A month between meetings may not signal a significant passage of time, but in the world of the NFL, such a period feels like a lifetime. For just thirty days ago, the Texans appeared to be on top of the pigskin realm, riding an 11-1 record into Foxborough to take on the Patriots. Though Houston could have all but tied the knot on the AFC's No. 1 seed with a win, a loss would theoretically not make them much worse for the wear either, as Gary Kubiak's crew would still be in control of their own playoff destiny with a one-game advantage over New England and Denver.

Alas, how the tables can turn in the span of thirty days. Houston would come out on the business end of a 42-14 beatdown from New England, sending them into a tailspin that saw the Texans lose three of their final four contests. Combined with strong finishes from the Pats and Broncos, Houston saw their home-field advantage evaporate, relegated to playing in the opening round of the playoffs. Even in victory, Houston has given off the impression of a mediocre company, as many gridiron pundits left Saturday's 19-13 conquest over Cincinnati believing the Bengals would have emerged victorious had an adequate arm been under center. Once believed to be a Super Bowl favorite, the Texans are considered by many to be the weakest remaining playoff team.

Not that Houston is without horsepower. J.J. Watt has turned into every quarterback's nightmare, racking up over 20 sacks on the campaign. Despite fears of deterioration, Andre Johnson posted a career year with 112 grabs for nearly 1,600 yards. And, of course, the Houston run game ain't too shabby.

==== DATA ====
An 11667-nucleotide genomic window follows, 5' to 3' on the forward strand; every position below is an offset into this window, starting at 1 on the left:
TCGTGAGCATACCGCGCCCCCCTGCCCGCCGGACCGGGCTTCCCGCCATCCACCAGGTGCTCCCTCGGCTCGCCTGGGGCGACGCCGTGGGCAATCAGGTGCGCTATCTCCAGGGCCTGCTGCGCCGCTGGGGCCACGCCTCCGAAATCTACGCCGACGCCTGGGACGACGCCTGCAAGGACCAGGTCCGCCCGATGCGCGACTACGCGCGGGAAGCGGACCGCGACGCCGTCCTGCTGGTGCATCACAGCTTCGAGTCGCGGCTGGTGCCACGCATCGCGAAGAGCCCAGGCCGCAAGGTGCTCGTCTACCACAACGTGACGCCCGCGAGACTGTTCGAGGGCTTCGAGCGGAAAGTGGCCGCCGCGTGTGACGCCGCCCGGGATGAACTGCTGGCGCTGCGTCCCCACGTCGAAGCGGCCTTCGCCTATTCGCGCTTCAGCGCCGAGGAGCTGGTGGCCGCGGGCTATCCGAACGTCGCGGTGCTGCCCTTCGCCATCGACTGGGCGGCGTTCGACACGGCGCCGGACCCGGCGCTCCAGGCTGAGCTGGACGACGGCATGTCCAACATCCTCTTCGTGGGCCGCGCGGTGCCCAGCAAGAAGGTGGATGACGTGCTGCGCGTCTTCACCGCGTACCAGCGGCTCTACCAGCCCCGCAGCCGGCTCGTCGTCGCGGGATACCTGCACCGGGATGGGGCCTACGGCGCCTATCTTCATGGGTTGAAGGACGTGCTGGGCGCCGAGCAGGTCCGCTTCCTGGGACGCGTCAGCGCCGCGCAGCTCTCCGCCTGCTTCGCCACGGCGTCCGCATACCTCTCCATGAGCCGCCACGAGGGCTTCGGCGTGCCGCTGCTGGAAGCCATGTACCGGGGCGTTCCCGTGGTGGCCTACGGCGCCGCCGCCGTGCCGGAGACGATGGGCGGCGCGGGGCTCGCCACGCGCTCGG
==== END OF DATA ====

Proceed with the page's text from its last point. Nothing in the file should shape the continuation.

Arian Foster submitted his third straight scintillating season, rushing for over 1,400 yards and leading the league with 15 terrain touchdowns. The All-Pro back showed slight signs of regression in the second half of the season, and an irregular heartbeat scare in Week 16 did not alleviate this apprehension. However, Foster, who has made a career out of proving skeptics wrong, doused these flames with his performance against the Bengals, running for 140 yards and a touchdown while adding eight receptions for 34 yards in the passing game. Adrian Peterson dominated the headlines at the position this fall, but few are better in the backfield than the 26-year-old Foster.

The Texans will need Foster to be firing on all cylinders against a stingy New England front seven. Led by Pro Bowler Vince Wilfork, the Patriots allowed just 101.9 yards per game this season and were one of only four AFC units to hold the opposition under four yards per carry. Though the New England secondary is somewhat vulnerable, the defense finished the regular season tied for ninth in points allowed, relinquishing a scant 20.7 points per outing.